I wanted this particular book to be as close to traditional portraiture as possible, heads and shoulders, more or less based on the old posed paintings, etchings and photographs of the early presidents. I didn’t want to distract or editorialize like the old Topps cards did with corny or predictable backgrounds like the front of the white house, the oval office or Gettysburg. The only exception is the cover image of Lincoln with the flag behind him. Flags, and swastikas, are always effective on book covers.
Not really, aside from, with one exception, all of them being middle aged or old white men, and that they all belong to that most exclusive of all clubs, just 45 members in the last 250 years or so.
Who was the ugliest US president?
Hard to say, ugly is subjective. A lot of these guys wouldn’t win any beauty pageants, that’s for sure. For my money I’d say Millard Fillmore, which is ironic because he’s also been referred to as the worst president in US history…that is until now. A side note: ideal casting for a Millard Fillmore film bio = Alec Baldwin.
Who was the most dashing US president?
Thomas Jefferson might qualify, tall, regal, also Franklin Pierce, who was considered the first good-looking, boyish president. But to my mind, James K. Polk, who looked like Boris Karloff.
If you mean is, need you ask?
Who was the most Old Jewish president?
Lincoln, he was shot in the temple! Rimshot! Sorry.
Shemp’s head appeared in my last book Chosen People 383 times, I’ve counted, mainly his head repeated in the endpapers, the uncontested all-time record for Shemp appearances in one book. So I felt I should give him a rest this time around.
Did you listen to any special presidential mood music while painting these guys?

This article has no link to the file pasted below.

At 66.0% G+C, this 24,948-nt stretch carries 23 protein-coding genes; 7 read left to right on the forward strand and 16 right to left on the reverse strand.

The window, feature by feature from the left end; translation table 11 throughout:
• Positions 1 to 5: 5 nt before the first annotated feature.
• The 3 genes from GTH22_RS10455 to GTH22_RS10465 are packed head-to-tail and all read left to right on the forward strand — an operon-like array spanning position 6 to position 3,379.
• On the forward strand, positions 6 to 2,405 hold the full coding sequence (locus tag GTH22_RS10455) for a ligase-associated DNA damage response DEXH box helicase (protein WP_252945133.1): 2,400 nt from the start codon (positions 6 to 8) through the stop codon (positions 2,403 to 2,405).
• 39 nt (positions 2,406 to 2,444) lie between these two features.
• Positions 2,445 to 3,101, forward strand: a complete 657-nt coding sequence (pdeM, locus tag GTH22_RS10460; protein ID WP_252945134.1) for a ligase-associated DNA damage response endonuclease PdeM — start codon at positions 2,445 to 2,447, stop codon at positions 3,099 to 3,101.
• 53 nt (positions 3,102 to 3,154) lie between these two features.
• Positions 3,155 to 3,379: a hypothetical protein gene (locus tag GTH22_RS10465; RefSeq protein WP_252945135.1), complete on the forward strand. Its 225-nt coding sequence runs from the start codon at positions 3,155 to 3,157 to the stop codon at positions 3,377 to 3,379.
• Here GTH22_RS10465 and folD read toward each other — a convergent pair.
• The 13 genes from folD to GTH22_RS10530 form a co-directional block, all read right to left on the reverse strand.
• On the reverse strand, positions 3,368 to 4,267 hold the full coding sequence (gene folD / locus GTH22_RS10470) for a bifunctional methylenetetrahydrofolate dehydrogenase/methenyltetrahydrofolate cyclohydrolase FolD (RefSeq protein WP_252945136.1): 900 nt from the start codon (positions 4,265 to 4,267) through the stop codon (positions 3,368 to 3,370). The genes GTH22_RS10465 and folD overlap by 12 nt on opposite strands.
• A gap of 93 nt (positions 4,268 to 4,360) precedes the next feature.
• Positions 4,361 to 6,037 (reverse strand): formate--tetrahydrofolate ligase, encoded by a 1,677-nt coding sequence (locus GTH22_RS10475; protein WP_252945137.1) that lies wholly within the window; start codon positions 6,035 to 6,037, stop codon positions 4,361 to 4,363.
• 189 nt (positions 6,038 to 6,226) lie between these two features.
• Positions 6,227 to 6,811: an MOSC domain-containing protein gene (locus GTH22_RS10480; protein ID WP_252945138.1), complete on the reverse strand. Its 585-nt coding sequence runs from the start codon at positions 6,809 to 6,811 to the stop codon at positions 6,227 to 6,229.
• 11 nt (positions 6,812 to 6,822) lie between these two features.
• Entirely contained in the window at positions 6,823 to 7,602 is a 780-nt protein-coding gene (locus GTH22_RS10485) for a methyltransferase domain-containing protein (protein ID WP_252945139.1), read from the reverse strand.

When I work, I mainly listen to NPR radio, where I get all my unavoidable Trump updates. But I did play several presidential comedy albums as I was working on some of the drawings for inspiration, including Vaughn Meader’s JFK comedy album First Family, which doesn’t hold up very well, and David Frye’s Nixon comedy albums, which actually do still hold up well, 45 years later. Frye’s Nixon impression was so devastatingly good, it was as if Nixon himself was recording the albums.
Were there any presidents that you had a particularly difficult time with?
The aforementioned Millard Fillmore. I actually drew four tight pencil sketches of him before I settled on the one I used. I think, knowing his legacy as the worst US president and that he was certainly no beauty, I went a bit too far with a grotesque likeness in my first attempts. My intention was not to overtly editorialize when I was drawing these portraits, even if it was someone I particularly disliked. I think Jake Tapper kind of sums it up in his back cover blurb, that I both humanize and satirize every U.S. president.
What president’s face had the most lines and wrinkles?
No question, Zachary Taylor, followed by Ronald Reagan. When Richard Pryor was introduced to Ronald Reagan at a Washington function circa 1980, he later reminisced that Reagan’s head looked like a shriveled penis.
What president’s facial hair was the most unruly?
In keeping with the fashion of the times, starting with Lincoln’s lion’s mane and ending with Benjamin Harrison’s full beard, the presidents all sported facial hair (aside from Andrew Johnson, who by the way, looked just like Tommy Lee Jones), beards, mustaches, sideburns, mutton chop sideburns, pork chop sideburns, nose and ear hairs, some more unruly than others. Ulysses S. Grant’s beard might take the prize for that era. But Donald J. Trump wins. Whatever that ‘hair” is atop that orange-hued head is in an orbit of it’s own.